Outdoor Life - - HOW TO BE A FISH BUM -


Some­times it’s the small­est things that pro­vide the big­gest in­spi­ra­tion. If you’ve ever saved a for­tune from a for­tune cookie, you un­der­stand. More than 20 years ago, Travis Edens found a for­tune worth sav­ing in the back of a fish­ing mag­a­zine. All these years later, he doesn’t even re­mem­ber the name of the pe­ri­od­i­cal, but the short story on the back page has never left him.

“It was about a guide up in Canada that was this old, kind of gnarly lo­cal dude that just fished that area for­ever,” Edens re­calls. “I wanted to be that guy where I lived. I wanted to be­come the wise old-timer that knew his wa­ter bet­ter than any other lo­cal.”

Edens, 47, was born and raised in the West Vir­ginia pan­han­dle near Harpers Ferry. His twinge of twang and coun­try-boy rugged­ness be­lie his love of the ’80sera punk bands he grew up see­ing in Wash­ing­ton, D.C., the bus­tle of which lies just over an hour east of the ru­ral Shenandoah Val­ley where Edens spends more than 200 days a year rowing his clients to heavy bronze­backs. He is one of only three full-time guides in the area, and that low num­ber ties di­rectly to Edens’ deep-rooted love of his home wa­ter.

“The Shenandoah gets over­looked be­cause we’re so close to the Susque­hanna and the New,” he says. “But its beauty and po­ten­tial are in­cred­i­ble. If I had the chance to guide some­where else for more money, I’m gonna sit right here. There’s so much more for me to learn.”

Edens has been learn­ing the “’Doah” his en­tire life. Two decades ago, he was guid­ing it on the side while work­ing in the nurs­ery busi­ness. When the econ­omy bot­tomed out in 2008, he de­cided he was done “work­ing for the man” and be­gan guid­ing full-time.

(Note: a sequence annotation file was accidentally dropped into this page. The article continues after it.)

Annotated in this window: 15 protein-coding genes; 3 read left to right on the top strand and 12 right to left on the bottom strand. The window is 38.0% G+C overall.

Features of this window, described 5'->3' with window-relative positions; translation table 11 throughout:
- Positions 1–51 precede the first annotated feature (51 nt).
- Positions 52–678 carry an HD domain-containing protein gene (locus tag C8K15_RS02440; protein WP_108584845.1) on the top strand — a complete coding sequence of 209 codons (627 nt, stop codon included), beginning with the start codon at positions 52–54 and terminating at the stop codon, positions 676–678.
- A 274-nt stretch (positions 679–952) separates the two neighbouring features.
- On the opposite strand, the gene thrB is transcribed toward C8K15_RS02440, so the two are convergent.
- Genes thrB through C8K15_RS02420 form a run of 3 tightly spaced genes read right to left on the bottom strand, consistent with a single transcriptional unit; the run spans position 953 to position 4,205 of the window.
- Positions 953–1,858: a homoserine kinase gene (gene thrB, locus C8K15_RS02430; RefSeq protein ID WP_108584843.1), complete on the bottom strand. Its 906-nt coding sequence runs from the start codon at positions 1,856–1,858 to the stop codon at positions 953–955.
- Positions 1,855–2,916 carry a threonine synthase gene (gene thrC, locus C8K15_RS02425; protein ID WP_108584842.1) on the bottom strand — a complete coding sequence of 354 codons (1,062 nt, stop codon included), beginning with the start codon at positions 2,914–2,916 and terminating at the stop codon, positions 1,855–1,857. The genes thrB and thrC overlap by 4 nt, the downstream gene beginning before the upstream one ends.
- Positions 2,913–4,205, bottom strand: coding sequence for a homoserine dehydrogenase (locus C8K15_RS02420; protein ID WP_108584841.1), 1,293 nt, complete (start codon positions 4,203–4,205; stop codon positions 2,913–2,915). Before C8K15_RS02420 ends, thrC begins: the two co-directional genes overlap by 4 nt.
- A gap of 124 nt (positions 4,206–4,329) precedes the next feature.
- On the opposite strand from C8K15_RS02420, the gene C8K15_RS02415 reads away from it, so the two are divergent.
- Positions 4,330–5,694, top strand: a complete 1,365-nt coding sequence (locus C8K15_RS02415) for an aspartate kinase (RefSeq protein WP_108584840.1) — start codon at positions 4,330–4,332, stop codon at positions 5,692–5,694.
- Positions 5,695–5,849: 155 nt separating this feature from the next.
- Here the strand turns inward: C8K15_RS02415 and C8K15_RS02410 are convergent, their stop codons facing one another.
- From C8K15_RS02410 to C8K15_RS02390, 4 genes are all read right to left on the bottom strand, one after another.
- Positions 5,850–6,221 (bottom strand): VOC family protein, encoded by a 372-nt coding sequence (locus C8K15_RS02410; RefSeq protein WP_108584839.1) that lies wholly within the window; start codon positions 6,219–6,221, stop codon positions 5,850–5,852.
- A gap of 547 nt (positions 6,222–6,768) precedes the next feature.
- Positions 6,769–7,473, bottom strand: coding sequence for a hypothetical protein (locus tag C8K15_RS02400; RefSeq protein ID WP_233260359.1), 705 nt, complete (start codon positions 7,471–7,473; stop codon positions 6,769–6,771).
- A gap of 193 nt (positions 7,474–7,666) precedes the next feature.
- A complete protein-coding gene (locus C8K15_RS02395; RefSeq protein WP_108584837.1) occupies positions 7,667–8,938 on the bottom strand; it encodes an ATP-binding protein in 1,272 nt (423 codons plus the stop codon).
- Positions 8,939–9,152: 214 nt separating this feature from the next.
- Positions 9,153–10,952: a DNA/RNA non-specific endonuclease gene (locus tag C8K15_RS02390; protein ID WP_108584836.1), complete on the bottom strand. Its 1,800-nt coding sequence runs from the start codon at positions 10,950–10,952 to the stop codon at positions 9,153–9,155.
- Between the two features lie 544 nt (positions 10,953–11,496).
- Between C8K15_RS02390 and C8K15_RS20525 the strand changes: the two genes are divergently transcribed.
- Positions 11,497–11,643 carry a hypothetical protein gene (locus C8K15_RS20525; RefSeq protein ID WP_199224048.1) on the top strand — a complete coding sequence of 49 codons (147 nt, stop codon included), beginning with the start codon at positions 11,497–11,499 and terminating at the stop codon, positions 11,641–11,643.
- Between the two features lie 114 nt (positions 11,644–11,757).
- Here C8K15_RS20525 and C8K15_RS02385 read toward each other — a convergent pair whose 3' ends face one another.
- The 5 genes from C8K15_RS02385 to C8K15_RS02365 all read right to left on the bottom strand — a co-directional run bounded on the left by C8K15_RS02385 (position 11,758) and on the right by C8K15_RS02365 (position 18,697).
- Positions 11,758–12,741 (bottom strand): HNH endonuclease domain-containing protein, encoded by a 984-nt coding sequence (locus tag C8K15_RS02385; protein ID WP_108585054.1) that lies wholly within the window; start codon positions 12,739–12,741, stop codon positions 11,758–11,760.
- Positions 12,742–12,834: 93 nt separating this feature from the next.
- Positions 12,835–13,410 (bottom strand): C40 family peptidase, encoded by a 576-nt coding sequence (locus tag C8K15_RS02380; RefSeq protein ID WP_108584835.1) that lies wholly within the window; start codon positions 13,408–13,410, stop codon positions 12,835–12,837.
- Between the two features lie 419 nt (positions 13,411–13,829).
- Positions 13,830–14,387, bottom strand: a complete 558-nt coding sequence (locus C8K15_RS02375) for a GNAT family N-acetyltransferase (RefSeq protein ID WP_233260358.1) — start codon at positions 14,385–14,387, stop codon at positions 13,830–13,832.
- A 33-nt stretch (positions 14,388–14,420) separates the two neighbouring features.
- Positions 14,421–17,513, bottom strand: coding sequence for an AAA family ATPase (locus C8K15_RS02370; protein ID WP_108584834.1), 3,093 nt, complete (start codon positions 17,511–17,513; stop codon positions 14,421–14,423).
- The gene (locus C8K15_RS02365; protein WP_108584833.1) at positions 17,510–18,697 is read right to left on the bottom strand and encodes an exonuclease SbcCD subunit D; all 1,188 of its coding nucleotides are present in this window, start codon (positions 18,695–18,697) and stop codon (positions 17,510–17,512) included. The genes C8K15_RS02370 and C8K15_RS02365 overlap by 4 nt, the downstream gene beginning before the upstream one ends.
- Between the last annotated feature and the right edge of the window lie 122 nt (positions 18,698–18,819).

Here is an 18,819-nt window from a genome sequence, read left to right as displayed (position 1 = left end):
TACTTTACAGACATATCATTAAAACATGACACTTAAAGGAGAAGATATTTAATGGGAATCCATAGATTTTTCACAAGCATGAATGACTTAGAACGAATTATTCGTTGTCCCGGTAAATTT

“When the bub­ble burst, I said, screw it, I’m tak­ing the leap,” Edens says. “Stuff had got­ten

bad, and it wasn’t go­ing to get any bet­ter un­less I did some­thing about it for my­self.”

De­vot­ing your­self to a fish­ery might erase the 9-to-5 sched­ul­ing, but it comes with a new grind. Rafts need con­stant mend­ing and clean­ing. Lunches need to be made. The clock doesn’t stop when you’re off the wa­ter, and in be­tween the trips that pay the bills, Edens still wants to be on the river. He prefers not to fish on a sched­ule. He gets closer to his goal of be­ing the sage lo­cal when he can try new spots, fish a hole as long as he wants, and ex­per­i­ment with new lures and flies he’s not ty­ing on for clients. At 47, he says he still needs more time to be­come that guy, but he’s get­ting there. He’s sure he’ll be rowing the Shenandoah when he’s 60, and still par­tak­ing in his fa­vorite win­ter pas­time: “Wish­ing it was sum­mer.”

Edens shows off a hefty Shenandoah River bronze­back.

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